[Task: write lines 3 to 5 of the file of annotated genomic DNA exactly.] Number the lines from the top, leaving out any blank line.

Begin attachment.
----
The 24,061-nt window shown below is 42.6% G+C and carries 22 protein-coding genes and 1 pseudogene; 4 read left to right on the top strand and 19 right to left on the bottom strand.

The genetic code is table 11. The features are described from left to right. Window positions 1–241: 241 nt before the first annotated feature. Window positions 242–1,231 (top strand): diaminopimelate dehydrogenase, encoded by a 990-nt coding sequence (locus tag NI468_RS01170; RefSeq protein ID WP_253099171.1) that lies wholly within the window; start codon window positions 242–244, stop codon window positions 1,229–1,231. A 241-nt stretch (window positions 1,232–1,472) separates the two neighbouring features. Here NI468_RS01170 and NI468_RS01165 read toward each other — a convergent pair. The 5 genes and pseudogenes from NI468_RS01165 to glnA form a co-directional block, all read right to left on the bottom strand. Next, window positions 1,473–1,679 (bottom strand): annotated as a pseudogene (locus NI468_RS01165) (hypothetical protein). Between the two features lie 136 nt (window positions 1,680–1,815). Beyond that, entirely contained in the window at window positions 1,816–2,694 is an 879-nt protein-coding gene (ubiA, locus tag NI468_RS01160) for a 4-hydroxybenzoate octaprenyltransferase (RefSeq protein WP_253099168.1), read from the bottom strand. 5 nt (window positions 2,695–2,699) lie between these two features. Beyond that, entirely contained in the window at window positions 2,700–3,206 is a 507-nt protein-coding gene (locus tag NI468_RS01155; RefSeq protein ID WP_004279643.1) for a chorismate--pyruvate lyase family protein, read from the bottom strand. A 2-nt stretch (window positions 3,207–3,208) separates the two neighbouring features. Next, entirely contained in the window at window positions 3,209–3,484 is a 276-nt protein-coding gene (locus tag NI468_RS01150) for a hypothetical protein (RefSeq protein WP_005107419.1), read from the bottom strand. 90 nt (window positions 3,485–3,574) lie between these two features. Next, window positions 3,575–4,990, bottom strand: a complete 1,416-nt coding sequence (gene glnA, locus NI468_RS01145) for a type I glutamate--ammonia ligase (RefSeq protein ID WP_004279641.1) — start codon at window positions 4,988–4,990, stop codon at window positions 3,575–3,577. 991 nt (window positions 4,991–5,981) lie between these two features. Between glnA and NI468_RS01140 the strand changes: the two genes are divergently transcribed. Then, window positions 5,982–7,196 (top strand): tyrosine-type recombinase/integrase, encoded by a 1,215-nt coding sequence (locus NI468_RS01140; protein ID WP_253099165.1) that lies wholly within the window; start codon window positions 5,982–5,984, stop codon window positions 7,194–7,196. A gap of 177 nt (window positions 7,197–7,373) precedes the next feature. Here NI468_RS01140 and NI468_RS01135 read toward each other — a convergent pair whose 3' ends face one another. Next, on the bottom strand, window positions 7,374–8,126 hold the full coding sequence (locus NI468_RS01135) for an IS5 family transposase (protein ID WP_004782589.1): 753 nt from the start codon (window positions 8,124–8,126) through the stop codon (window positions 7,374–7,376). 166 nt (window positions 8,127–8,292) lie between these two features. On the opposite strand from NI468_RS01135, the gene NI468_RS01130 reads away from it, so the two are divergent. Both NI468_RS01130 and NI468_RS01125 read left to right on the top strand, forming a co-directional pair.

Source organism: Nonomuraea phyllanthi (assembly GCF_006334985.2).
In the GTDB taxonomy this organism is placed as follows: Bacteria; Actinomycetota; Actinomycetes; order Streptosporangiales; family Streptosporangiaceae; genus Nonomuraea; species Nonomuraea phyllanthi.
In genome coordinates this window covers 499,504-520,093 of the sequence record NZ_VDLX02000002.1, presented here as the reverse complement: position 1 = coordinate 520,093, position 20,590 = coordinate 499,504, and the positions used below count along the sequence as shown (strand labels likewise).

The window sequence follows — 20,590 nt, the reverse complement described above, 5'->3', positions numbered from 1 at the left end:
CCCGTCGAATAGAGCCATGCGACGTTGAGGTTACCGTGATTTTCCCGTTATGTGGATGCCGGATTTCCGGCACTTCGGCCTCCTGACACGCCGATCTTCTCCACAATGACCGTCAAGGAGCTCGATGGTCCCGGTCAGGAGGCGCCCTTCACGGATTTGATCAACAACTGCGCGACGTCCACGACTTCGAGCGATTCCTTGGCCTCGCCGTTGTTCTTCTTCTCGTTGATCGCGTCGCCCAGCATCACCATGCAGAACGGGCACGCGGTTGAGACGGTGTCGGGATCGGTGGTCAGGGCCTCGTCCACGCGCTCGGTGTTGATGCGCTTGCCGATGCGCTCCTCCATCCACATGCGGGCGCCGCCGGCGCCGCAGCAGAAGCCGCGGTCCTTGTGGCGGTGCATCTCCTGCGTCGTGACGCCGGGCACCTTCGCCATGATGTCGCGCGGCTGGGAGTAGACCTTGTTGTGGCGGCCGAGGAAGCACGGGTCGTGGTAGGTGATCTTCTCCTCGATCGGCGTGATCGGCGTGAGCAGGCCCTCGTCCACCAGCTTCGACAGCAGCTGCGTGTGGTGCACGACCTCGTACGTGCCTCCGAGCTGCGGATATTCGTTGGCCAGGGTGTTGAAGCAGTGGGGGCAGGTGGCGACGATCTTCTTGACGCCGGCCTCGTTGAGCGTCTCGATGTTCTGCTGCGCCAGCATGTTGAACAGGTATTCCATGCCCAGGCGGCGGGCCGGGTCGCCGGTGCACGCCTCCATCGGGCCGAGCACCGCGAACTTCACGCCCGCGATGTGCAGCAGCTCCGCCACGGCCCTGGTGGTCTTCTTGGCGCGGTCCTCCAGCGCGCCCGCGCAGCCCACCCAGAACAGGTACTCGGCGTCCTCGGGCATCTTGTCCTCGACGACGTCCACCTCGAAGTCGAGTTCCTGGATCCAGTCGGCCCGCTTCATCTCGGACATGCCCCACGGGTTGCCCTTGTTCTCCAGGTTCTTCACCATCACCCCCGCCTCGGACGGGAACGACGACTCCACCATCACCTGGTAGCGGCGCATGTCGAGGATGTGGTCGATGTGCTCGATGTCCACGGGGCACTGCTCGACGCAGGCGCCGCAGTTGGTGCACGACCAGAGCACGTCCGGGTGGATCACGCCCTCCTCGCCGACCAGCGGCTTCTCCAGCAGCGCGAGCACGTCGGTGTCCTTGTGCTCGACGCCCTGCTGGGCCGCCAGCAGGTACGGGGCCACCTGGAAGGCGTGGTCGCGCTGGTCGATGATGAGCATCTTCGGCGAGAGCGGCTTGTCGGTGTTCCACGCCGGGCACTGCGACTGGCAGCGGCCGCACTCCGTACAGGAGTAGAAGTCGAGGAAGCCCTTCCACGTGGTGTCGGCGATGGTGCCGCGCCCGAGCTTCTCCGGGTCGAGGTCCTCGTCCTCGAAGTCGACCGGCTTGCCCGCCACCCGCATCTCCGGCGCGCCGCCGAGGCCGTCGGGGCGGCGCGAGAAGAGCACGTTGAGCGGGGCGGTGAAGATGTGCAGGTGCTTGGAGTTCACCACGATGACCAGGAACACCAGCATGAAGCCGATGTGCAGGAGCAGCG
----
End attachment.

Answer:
Source organism: Nonomuraea phyllanthi (assembly GCF_006334985.2).
In the GTDB taxonomy this organism is placed as follows: Bacteria; Actinomycetota; Actinomycetes; order Streptosporangiales; family Streptosporangiaceae; genus Nonomuraea; species Nonomuraea phyllanthi.
In genome coordinates this window covers 499,504-520,093 of the sequence record NZ_VDLX02000002.1, presented here as the reverse complement: position 1 = coordinate 520,093, position 20,590 = coordinate 499,504, and the positions used below count along the sequence as shown (strand labels likewise).